As promised: much more interesting

It feels great to be past the ribbing on the bottom of the dress I’m knitting for Annie’s book. I’m rather excited to show you the lovely eyelet and chevron stitch pattern that makes up the rest of the garment. I’m guessing this is a much better sensory experience ;).

The colors in these photographs are simply craptastic, but since there will be no sunshine until Monday, this is the best I can do for now. I’m most upset about not being able to capture the red – it looks very raspberry in the photo (taken in artificial light), but is more of a lip-puckering merlot in real life, a Grumperina kind of color ;).

It is always the case that at least one element in Annie’s designs (and often more) causes me to exclaim, “clever!” Look – notice how seamlessly the brown edging frames the slit of the dress, and how well proportioned it is when compared to the rest of the fabric. Brilliant. The edging also looks neat and professional on the wrong side.

The edging is Annie’s signature modified i-cord. In the stripey chevron section it is attached by intarsia, but in the ribbing below, where no color change is required, it is worked at the same time as the rest of the fabric.

Many have noted the cleverness of this here edging. Off the top of my head (and this is just off the top of my head, people), you have seen this edging on the Backyard Leaves and Alison’s scarves designed by Annie (a link to Alison’s scarf pattern is available on Annie’s blog), a wrap sweater I knit last summer, Ms. Amelia Raitte tells us all about it here, Kenny is knitting a scarf for the same book, and his project also incorporates the edging, and Colleen calls it “my finishing discovery of the year” here. Everyone has noticed!

The other slit, or rather, the other side of the same slit, has been a little more tricky for me because it has many things happening at once: the intarsia for the edging, changing colors for the stripes, yarn overs, and I’ve chosen to carry the light yellow yarn up the edge because it’s needed fairly frequently. Still okay, I think.

In any case, I’m now precisely at the point where the slit is closed up and the rest of the dress is worked in the round. Goodbye, edging, it’s been great working with you ;). Although I won’t be able to properly model the dress for you (the sample is sized for a model, and I’m… not), for now I can still show you how far I’ve knit:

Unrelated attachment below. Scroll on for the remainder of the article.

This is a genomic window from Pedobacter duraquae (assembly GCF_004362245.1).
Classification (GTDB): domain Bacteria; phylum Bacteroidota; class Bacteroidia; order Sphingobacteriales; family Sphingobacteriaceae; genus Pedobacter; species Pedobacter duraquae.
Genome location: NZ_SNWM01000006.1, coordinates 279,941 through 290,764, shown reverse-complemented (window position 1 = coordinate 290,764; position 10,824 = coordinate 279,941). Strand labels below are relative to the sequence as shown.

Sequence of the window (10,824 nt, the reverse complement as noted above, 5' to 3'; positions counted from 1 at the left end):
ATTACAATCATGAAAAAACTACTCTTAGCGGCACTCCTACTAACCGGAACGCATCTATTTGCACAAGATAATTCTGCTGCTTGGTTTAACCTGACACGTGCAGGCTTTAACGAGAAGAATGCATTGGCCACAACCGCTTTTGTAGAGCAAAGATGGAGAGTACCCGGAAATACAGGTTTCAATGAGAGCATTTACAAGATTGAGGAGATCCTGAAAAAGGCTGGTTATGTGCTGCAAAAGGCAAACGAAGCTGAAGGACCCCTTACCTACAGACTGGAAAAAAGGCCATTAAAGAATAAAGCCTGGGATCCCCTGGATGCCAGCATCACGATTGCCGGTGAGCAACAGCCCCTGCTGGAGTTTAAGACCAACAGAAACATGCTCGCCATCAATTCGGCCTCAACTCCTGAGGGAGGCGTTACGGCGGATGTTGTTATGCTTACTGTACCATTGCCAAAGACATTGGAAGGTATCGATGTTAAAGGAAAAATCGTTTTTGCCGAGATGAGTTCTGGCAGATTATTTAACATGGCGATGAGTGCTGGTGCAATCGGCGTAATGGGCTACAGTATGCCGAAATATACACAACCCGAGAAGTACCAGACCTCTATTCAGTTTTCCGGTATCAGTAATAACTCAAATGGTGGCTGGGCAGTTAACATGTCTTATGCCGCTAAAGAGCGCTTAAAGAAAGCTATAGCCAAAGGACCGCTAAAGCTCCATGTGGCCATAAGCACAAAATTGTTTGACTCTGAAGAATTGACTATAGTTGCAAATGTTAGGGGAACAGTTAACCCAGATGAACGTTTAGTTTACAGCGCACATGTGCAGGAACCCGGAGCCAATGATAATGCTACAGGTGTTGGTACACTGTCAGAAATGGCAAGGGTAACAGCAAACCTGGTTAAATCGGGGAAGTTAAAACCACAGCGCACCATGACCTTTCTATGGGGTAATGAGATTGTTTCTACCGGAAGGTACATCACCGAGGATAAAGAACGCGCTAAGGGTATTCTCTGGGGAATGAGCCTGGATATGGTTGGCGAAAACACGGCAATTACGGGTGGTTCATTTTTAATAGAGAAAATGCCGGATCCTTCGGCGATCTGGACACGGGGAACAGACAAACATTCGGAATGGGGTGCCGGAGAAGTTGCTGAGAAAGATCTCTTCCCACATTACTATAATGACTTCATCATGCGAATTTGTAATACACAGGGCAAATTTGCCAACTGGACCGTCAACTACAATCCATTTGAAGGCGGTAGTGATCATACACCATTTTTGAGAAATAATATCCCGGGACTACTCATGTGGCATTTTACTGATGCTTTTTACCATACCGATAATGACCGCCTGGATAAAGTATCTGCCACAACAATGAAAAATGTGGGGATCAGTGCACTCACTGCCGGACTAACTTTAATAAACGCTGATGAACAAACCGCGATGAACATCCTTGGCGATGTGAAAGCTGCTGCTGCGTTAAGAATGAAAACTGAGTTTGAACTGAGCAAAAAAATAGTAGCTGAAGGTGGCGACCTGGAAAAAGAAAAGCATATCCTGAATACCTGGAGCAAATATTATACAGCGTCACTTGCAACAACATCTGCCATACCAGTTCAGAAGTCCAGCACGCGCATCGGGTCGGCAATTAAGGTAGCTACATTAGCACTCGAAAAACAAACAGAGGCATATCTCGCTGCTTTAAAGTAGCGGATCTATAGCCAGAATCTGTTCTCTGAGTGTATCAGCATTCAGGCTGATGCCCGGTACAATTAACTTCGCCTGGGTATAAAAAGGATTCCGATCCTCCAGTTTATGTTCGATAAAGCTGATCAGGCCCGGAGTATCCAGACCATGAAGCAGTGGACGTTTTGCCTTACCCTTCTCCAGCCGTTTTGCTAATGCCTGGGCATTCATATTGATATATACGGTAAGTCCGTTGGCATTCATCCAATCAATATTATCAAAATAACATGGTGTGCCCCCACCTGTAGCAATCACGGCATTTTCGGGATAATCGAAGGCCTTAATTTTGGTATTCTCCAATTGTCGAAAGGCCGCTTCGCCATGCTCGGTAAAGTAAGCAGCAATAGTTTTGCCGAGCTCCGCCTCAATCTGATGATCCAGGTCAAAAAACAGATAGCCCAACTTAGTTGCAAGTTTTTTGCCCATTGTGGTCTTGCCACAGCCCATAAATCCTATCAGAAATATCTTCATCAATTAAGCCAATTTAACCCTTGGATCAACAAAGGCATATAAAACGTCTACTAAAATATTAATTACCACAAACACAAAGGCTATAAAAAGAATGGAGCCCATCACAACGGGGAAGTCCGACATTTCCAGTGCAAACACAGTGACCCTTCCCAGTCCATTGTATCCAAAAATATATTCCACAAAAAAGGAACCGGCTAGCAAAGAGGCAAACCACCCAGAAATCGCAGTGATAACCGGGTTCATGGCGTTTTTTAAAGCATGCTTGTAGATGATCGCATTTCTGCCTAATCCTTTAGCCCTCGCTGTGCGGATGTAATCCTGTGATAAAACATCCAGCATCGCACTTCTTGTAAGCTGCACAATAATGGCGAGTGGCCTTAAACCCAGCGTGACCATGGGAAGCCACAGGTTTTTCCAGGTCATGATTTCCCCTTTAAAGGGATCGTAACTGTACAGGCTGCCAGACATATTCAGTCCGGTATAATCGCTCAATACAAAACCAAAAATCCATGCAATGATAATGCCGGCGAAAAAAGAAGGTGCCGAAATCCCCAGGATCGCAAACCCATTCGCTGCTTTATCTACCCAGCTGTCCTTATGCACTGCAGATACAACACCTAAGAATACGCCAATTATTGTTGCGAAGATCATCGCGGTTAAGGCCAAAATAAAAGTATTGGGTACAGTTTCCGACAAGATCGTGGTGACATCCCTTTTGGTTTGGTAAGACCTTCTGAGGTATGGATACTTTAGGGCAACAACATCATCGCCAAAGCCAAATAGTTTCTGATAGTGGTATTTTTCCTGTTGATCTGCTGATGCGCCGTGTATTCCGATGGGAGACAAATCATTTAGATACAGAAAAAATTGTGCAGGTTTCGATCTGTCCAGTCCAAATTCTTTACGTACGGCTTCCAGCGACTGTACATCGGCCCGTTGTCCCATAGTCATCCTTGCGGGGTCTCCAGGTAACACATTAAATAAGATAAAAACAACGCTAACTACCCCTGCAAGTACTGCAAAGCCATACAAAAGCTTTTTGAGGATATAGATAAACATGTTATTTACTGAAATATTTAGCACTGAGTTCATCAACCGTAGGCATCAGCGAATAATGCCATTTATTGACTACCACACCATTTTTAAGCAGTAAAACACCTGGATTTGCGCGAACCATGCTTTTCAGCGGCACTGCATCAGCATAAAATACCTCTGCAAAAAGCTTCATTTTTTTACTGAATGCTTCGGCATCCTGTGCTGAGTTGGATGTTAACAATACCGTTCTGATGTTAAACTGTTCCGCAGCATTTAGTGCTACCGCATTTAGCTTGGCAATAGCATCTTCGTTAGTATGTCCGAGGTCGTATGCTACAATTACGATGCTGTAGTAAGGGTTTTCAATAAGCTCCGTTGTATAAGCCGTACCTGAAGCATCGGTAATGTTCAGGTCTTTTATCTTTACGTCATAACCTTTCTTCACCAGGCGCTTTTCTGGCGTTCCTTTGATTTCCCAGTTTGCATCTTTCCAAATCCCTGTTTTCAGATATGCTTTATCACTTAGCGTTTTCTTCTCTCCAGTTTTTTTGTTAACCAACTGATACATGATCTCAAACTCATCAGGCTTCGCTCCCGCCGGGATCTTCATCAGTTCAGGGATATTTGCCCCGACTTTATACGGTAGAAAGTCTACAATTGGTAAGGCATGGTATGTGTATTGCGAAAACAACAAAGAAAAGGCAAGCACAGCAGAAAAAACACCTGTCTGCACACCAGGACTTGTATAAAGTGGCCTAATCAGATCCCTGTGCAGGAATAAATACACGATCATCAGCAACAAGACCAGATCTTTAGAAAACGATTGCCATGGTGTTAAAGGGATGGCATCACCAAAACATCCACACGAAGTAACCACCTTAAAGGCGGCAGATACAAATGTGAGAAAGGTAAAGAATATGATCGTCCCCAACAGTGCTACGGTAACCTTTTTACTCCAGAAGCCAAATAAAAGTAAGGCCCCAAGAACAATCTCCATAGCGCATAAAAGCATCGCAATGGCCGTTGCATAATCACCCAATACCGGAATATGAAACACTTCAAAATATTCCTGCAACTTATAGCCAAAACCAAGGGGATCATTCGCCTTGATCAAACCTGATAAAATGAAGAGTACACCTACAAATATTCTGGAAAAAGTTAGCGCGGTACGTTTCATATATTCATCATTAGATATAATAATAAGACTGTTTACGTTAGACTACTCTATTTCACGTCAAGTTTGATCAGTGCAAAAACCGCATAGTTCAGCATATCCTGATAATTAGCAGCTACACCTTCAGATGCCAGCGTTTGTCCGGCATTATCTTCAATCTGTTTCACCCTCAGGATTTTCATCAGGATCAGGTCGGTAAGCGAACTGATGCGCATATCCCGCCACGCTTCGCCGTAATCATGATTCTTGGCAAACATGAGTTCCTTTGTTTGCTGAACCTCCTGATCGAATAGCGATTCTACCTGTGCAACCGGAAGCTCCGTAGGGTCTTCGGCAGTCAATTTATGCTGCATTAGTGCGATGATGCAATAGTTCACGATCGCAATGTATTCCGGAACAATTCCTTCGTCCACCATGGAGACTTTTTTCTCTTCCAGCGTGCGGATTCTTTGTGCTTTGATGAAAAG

Much more to go, and I’m still looking forward to every stitch ;).


31 thoughts on “As promised: much more interesting

  1. Kenny

    Don’t you love how “clever” Annie is? I love her!! Thanks for the honorable mention about me in your fantabulous blog. I just keep looking forward for new entries on your blog. I just love it. Can’t wait to see the whole dress!!! I shall be posting pictures of my progress soon. Waiting till I have more done first. Awesome job Kathy!

    PS: Could it be? Am I the first to comment? 🙂

  2. hpny knits

    great colors. on my monitor the red looks lovely and deep, as well as the other great colors. what a treat to knit this. I’ll have to try some of her designs soon.

  3. Ashley

    I borrowed the edging for my hourglass too, after seeing Anna’s riff on it. It worked like a non-flippy, non-bulky charm–geniusy.

  4. Sue M

    Oooooh, that’s purdy! I love it when designers take the time to make their patterns clever – it just makes them just that much more satisfying to knit.

  5. Rachel H

    Even in imperfect lighting, those colours look gorgeous. and even though there is not a hope in hell I could ever wear a long knit dress, I can’t wait to see how it progresses!

  6. Sarah

    Wow, that is one stunning piece of work. Is it just me, or does that pattern remind anyone of a certain Grumperina design?

  7. rene

    It looks fantastic! Does the silk still smell good?

    And thank you for the heads up about the finishing discovery of the year.

  8. Bottom

    Annie Modesitt’s bias corset, a design in the latest Interweave, has a very tidy i-cord edging (a bind off, really). I’m just now weaving in its end.

  9. Jamie

    I love the colors and that dress looks like it will be slinky and fun! Also, I love the edging. I’ll have to try this out on some of my projects!

  10. Kim

    Okay, I am so needing Scarf Style – thanks for the pointer on the leaves scarf, which I also had overlooked in the book.

  11. Anna-Liza

    I just finished Annie’s “Mandarin Blouse” from the Spring ’06 IK. It’s the first of her patterns I’ve knit and I really, really love this edging. And there were several occasions when I raised an appreciative eyebrow at her cleverness. I’m looking forward to doing more!

  12. Natalie

    Oooh. I mean it looked good just flat (and I’m not just saying that because I’m working on a variegated chevron-patterned scarf and have been trying to convince myself it doesn’t look too 70s), but when you hold it up like that I can almost imagine the stunning dress-to-be. Can’t wait to see more.

  13. Kendra

    I can’t imagine ever knitting a dress for myself, so it’s especially fun to see someone else make one. I love the Chevron pattern and the modified i-cord detail.

  14. hillary

    I knit her scarf for the Red Scarf Project earlier this year and marvelled at the cleverness of the edging – and the pattern in general. Genious!

  15. Laura

    Gorgeous. I learned a similar edging from a Hanne Falkenberg pattern recently (Ballerina, all garter stitch and knitted side to side). The edging formed a very elegant, one-color finish at the bottom “hem” of the coat.

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